As Zeus was the king of the gods, he was revered and loved by all in Greece, however, there was no set rules to his worship and it varied considerably from place to place. Despite the lack of rules, there was a kind of pan-Hellenic standard where Zeus was worshipped across Greece every four years at Olympia. This was the time and place of the famous Olympic Games and many sacrifices were made to the ‘Allfather’. It was standard for a white animal, usually an ox, to be sacrificed, which was done on an altar fashioned from the ash of centuries of countless sacrifice.
Many cities worshipped Zeus in their own ways and gave the god epithets signifying the way in which they believed, or wished for the god to help them. Zeus Horkios was the protector of oaths, and votive offerings were made to him at Olympia to expose liars. Zeus Xenios was the protector of strangers and travellers. Zeus Brontios was the thunderer and embodied a god of weather.
An important variation of the worship of Zeus was that of Zeus Velchanos which means Boy-Zeus. The epithet comes from the place of his birth, Crete, where there was a strong cult following for the long haired ho megas kouros (The Great Youth). Worship took place in a number of caves across the island including Knossos, Mt. Ida, and Palaikastro, and the Velchania Festival lasted well into Hellenic times.
A second place of great importance for the worship of Zeus was at Dodona in Epirus, north-western Greece. Here was the place of the famous Oracle of Dodona. Homer writes about Dodona (c.750 B.C.) in the 14th book of the Odyssey, saying that bare-footed Selloi (priests) would lay on the ground beneath great oak trees and watch the movement of the branches and rustling of the leaves, reading the motions as divine messages from Zeus. By the time Herodotus wrote of Dodona, some 250 years later, he recorded that the interpretations were now done by the priestesses called Peleiades (doves).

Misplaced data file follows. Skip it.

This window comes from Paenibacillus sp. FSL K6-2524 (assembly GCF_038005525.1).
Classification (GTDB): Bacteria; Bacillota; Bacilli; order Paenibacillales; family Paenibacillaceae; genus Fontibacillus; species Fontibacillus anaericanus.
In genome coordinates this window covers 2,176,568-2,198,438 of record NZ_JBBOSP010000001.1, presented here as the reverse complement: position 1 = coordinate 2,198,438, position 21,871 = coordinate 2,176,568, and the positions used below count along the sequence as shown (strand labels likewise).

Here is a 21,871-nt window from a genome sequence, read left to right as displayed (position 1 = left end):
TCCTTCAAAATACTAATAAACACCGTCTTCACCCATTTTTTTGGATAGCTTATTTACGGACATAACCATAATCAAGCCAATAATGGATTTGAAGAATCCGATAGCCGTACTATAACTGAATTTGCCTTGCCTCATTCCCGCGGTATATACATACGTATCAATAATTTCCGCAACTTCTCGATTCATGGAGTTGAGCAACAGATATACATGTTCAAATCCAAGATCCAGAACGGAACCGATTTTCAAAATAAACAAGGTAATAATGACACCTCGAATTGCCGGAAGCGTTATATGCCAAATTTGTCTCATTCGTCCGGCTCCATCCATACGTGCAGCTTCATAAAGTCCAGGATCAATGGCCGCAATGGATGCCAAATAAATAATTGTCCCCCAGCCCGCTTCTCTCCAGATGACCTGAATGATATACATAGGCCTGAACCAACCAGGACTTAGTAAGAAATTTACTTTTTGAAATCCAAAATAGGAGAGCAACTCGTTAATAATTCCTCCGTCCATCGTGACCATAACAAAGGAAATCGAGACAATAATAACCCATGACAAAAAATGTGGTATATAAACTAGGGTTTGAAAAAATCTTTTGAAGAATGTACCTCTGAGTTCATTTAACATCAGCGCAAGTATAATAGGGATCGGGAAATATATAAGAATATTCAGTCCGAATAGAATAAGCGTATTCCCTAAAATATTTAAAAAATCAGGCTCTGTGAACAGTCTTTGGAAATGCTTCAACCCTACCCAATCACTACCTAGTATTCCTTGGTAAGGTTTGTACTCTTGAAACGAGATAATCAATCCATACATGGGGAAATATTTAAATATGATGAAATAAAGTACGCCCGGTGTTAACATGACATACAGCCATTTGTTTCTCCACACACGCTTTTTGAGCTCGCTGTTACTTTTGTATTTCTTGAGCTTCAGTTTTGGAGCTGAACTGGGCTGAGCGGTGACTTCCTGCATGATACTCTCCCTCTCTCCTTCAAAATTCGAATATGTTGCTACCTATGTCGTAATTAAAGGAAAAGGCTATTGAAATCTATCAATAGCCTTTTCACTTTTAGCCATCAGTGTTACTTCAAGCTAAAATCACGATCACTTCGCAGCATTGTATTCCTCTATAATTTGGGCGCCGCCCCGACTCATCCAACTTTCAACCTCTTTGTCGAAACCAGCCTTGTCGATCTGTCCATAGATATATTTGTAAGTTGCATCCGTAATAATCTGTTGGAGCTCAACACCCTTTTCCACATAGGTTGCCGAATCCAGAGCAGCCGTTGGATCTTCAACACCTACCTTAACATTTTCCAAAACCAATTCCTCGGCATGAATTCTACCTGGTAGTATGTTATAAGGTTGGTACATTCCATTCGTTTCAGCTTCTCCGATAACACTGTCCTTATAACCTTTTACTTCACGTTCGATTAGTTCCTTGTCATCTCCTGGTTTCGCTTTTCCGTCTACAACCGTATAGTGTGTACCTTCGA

Dodona was an important centre of politics and religion, placed in a region believed to be filled with countless barbarians (Epirus means “Infinite Earth” which tells us that the sea-faring Greeks conceived of it as very strange land). However, as an Oracular site, Dodona was always second to Delphi, as the gift of oracles was given to Apollo, not Zeus.
As the Greeks travelled and colonised foreign lands, they brought their beliefs with them and intermingled them with those of the foreign people. As such there are crossovers between Zeus and other foreign chief deities. Zeus Kasios, or Zeus of Jebel Aqra was worshipped on the Turkish-Syrian border and was an amalgamation of the Hellenic Zeus and the Canaan Ba’al Zephon (a weather god). Zeus Labrandos, or Zeus of Labraunda was a mix with the Hurrian weather god Teshub, and was worshipped at Caria and represented with a labrys, a double-headed axe.
Zeus appears to be a sky-father-like deity which is a reoccurring archetype in the mythologies of humanity. Being likened to patriarchal rule and symbols such as lightning is common. The older versions of this type of God appear with Indra in Hinduism, but other Indo-European deities have also been likened to Zeus including the Slavic thunder god Perun, Thor and Odin of Norse mythology, and Jupiter who heads the Roman pantheon.
The name of Zeus is most likely the Greek continuation of the Proto-Indo-European god of the daytime sky, Dieus. This is the etymological origin, whose continuation can be seen in the Latin word for deity, deus. Through this etymology, we can see that Zeus himself probably originated from an older, Proto-Indo-European Sky-God. However, there are much older ideas on his origin, one of which is Euhemerus’ theory that Zeus was in fact originally a Cretan king who was deified after death.